Liver fluke (Fasciola hepatica) co-infection with bovine tuberculosis (bTB) in cattle: a retrospective animal-level assessment of bTB risk in dairy and beef cattle.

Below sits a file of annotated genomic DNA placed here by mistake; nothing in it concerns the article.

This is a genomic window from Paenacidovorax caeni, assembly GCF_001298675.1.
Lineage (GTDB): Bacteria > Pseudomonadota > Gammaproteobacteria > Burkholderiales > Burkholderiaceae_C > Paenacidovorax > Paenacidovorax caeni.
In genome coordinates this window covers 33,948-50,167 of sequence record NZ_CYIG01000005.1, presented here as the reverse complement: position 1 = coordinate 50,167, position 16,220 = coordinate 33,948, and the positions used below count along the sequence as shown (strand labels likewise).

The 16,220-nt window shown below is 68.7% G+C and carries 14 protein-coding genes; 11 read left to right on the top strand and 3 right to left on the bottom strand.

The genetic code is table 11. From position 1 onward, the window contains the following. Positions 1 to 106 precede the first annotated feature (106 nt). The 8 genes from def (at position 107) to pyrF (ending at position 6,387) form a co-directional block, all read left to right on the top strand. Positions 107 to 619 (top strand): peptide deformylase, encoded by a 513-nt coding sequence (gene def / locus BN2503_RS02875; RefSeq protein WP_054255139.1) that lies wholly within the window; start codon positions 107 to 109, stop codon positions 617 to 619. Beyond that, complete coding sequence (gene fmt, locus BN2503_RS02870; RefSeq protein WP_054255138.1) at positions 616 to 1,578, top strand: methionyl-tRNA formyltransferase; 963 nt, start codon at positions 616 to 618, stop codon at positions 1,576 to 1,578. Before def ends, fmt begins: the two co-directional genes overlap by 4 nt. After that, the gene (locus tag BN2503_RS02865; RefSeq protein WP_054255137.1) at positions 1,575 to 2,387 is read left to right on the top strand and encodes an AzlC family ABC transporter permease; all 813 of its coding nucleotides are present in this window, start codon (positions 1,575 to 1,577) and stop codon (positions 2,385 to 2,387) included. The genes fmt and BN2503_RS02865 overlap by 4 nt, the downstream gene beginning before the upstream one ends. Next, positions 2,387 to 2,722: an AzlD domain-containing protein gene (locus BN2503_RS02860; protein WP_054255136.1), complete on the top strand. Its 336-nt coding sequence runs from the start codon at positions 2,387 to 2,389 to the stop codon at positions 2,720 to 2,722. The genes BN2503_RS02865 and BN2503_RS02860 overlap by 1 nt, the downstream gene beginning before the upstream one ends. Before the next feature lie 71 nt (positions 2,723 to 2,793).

Bovine tuberculosis (bTB), caused by Mycobacterium bovis, remains a persistent problem for cattle industries in endemic countries. The frequency, quality, and performance of tests, and the presence of wildlife reservoirs, have been identified as impediments to eradication. Recently, exposure to helminth infection (Fasciola hepatica) has been associated negatively with the disclosure of bTB. Here, for the first time, we assess impact of concurrent infections of Fasciola hepatica and the disclosure of bTB at the animal-level using large surveillance datasets. We utilized a dataset of 138,566 animal records from an abattoir from Northern Ireland (2011-2013). The presence of F. hepatica infection was assessed from macroscopic tissue inspection at abattoir. Multivariable models were developed to assess co-infection associations with bTB status based on: Single Intradermal Comparative Tuberculin Test (SICTT), lesion, bacteriological confirmation, including either all animals, or only skin-test negative animals (lesions at routine slaughter; LRS; confirmed nonreactors at routine slaughter; cNRs) or positive (reactors) animals alone, respectively. The relationship between skin tuberculin reaction sizes and fluke status was also explored for a subset of animals with field recordings (n=24,680). Controlling for known risk factors (e.g., climatic, herd, and individual level characteristics), we did not find significant associations between the SICTT (standard or severe interpretation), lesion, nor confirmation status of animals and their liver fluke status. The only exception was a negative association between liver fluke positivity, and LRS or cNRs, respectively; though effect-sizes were small (e.g., LRS Odds-Ratio: 0.87; 95% CI: 0.76-1.00). There was limited evidence of a relationship between tuberculin reaction sizes during SICTT testing and liver fluke infection status. These data do not support the contention that the detection of bTB using skin-tests or reactor postmortem follow-up may be compromised by co-infection at a population level, but the relationship with lesion formation (pathogenesis) may indicate an impact for postmortem surveillance.